A simple analysis can help understand the status of higher education in Africa. If we divide the number of inhabitants in each continent by the number of universities we can get an idea of the ease of access to higher education. The number of inhabitants per university in North America is 108K, in Europe it is 167K, in Latin America 156K, in Asia 643K. For Africa it is one university per 1.6 million people!
As we can see Africa's number is one order of magnitude less favorable than in other continents. As a consequence, classes are overcrowded, and it is not uncommon to have several hundreds students in the same classroom leaving no chances for most of them to interact with the course teacher. In addition, many times teachers are under qualified, having only master degrees, no Ph.D. Many universities are self funded, pushing them to prioritize quantity and revenue over quality. This is reflected in the low ranking of African universities.
If we look for the first university appearing in those rankings for each continent, we will usually find a US university in first position, the first university from Europe usually appears around the 5 to 20th position depending on the rankings. For Asia the first university is ranked around the 20th to 50th position, but those are usually universities from Japan, Hong-Kong or Australia. If we are looking for the first ranked university from China or India they appear in the 200th-400th position.
For Africa the highest ranking is for a university of South Africa in the 300th position. Sub-Saharan universities appear much lower in the rankings requiring to look at larger rankings. One such ranking is the Ranking Web which is published twice a year (January and July), covering more than 20,000 Higher Education Institutions worldwide. This ranking is based on several "webometrics" indicators: size, visibility, popularity and number of electronic publications.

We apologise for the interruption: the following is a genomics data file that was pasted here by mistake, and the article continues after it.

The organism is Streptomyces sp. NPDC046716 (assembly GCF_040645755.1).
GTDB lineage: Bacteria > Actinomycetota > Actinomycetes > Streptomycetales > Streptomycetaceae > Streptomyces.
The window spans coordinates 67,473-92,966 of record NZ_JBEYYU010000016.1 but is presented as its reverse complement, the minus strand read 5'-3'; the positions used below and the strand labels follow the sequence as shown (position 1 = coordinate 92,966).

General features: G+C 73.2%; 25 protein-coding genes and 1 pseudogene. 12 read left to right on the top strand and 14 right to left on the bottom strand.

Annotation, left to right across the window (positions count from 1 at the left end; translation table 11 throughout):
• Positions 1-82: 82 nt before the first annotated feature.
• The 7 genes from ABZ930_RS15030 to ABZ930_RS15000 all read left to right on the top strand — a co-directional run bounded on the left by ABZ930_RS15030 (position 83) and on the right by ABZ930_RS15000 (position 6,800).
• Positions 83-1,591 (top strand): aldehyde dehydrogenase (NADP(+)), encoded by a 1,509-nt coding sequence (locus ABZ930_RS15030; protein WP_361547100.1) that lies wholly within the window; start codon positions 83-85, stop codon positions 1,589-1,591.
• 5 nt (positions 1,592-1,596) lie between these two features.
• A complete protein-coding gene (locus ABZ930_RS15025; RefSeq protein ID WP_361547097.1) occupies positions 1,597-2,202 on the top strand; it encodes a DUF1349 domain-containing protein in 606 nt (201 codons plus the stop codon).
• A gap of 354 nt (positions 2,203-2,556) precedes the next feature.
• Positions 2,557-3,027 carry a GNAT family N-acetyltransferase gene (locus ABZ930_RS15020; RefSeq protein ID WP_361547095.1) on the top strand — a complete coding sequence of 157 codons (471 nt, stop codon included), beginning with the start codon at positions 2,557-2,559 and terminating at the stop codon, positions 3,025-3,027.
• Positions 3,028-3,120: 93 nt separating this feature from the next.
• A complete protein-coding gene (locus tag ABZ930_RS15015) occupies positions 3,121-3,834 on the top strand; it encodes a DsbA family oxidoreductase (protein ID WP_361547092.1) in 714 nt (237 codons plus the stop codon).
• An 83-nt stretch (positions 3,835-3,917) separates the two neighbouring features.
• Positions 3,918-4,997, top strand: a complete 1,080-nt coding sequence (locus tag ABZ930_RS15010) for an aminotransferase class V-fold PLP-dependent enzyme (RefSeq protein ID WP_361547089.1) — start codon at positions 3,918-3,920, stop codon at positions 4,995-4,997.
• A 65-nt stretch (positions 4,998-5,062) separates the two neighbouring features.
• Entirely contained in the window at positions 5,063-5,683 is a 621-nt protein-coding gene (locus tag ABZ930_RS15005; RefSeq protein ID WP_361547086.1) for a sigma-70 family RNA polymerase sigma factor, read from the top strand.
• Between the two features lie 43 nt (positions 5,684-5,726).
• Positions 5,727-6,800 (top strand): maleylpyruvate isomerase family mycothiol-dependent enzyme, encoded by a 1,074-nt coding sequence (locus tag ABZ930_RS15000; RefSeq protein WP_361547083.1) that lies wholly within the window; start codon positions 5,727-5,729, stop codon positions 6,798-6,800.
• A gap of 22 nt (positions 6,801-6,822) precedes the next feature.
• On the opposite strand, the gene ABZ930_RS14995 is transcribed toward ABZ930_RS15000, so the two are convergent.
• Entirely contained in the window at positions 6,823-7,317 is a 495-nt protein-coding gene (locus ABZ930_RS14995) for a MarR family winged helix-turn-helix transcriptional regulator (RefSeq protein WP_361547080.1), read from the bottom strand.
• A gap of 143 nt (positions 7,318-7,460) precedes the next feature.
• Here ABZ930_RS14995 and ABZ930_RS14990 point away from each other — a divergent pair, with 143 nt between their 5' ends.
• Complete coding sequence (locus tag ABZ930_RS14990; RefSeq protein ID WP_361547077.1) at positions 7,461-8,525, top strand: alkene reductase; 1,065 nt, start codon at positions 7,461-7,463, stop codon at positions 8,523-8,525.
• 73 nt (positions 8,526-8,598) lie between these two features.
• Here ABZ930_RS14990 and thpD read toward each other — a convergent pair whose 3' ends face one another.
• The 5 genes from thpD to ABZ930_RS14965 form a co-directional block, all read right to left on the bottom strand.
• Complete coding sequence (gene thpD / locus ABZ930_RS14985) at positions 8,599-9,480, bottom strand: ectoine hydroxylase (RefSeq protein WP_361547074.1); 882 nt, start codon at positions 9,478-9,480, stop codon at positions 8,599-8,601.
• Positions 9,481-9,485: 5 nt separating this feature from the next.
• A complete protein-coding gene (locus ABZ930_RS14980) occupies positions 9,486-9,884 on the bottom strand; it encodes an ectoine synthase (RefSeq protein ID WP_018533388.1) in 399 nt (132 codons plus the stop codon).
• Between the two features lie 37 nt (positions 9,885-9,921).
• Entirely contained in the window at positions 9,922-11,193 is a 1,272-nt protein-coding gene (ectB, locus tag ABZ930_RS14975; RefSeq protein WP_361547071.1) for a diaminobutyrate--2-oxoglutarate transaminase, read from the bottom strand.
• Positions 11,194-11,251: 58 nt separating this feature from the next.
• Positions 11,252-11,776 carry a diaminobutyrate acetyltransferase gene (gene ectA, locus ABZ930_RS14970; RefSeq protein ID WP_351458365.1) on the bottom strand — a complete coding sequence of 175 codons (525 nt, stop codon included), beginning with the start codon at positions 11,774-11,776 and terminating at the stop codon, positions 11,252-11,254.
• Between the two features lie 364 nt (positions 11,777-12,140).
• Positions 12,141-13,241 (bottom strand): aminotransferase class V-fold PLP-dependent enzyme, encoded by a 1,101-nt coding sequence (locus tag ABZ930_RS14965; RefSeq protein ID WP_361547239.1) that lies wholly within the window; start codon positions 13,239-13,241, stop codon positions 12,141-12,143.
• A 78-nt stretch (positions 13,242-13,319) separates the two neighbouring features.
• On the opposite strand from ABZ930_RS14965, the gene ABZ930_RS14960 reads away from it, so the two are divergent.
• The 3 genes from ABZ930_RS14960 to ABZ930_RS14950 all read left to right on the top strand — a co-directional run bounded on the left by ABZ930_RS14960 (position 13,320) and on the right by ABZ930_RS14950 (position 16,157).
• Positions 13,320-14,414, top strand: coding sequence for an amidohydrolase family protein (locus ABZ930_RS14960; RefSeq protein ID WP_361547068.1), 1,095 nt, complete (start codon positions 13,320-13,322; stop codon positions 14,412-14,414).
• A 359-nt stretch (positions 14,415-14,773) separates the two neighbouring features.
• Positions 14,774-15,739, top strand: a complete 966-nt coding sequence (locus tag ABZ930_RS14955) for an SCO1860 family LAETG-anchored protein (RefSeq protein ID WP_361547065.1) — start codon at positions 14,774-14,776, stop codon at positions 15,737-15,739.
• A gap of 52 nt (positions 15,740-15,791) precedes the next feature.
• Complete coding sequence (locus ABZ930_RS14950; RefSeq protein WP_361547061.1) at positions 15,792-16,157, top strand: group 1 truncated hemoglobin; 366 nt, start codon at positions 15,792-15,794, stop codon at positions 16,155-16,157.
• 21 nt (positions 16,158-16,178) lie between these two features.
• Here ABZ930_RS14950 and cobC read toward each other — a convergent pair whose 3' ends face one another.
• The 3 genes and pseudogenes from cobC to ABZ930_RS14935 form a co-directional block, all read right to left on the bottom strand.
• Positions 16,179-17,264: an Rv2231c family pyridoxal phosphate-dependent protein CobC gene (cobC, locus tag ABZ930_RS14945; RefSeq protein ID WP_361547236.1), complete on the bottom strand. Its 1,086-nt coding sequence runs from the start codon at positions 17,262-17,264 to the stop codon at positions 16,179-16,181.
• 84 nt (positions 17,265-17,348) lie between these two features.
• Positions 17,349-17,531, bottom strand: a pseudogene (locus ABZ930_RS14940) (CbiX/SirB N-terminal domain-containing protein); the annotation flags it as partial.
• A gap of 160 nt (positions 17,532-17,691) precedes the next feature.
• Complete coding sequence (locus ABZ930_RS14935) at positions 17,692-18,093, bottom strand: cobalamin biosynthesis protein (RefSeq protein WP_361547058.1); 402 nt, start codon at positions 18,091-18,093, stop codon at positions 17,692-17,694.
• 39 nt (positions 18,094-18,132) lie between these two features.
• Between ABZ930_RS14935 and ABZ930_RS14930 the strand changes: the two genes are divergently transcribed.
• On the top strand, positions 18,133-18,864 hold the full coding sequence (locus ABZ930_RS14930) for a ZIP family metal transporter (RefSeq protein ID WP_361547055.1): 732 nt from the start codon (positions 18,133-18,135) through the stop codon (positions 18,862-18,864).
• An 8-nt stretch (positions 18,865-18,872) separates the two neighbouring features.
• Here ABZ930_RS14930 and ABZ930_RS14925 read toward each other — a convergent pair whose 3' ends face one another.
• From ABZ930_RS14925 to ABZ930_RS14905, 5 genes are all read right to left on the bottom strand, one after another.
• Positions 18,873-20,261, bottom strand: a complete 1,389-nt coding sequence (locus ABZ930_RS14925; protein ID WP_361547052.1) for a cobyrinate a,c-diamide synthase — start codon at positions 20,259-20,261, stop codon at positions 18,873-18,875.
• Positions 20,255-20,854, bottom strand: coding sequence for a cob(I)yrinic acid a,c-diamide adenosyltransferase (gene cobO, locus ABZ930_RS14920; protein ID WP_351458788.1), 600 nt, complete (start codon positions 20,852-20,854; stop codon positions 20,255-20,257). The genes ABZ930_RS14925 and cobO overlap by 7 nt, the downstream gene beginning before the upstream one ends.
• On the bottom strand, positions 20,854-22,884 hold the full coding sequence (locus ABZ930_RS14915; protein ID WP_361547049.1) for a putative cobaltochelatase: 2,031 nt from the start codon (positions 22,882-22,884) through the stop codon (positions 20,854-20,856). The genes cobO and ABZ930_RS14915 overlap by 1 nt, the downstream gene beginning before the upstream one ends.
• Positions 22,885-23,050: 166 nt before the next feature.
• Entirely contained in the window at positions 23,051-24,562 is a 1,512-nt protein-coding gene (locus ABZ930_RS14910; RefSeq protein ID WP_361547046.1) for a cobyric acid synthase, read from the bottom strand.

In that ranking the first university from sub-Saharan Africa is ranked 1402th indicating a significant gap in quality of higher education in that region.
The combination of difficult access and low quality of higher education has been a major disadvantage for the development of Sub-Saharan Africa. Sub-Saharan Africa has 83 scientists and engineers per million people compared to about 1,000 in the developed world.
This is why the announcement by Carnegie Mellon University (CMU) that its Carnegie Institute of Technology (CIT) is opening a graduate school in Rwanda can be considered as a major event. It is the first time that such a highly ranked research institution is opening a campus in Africa, offering graduate degrees with an in-country presence.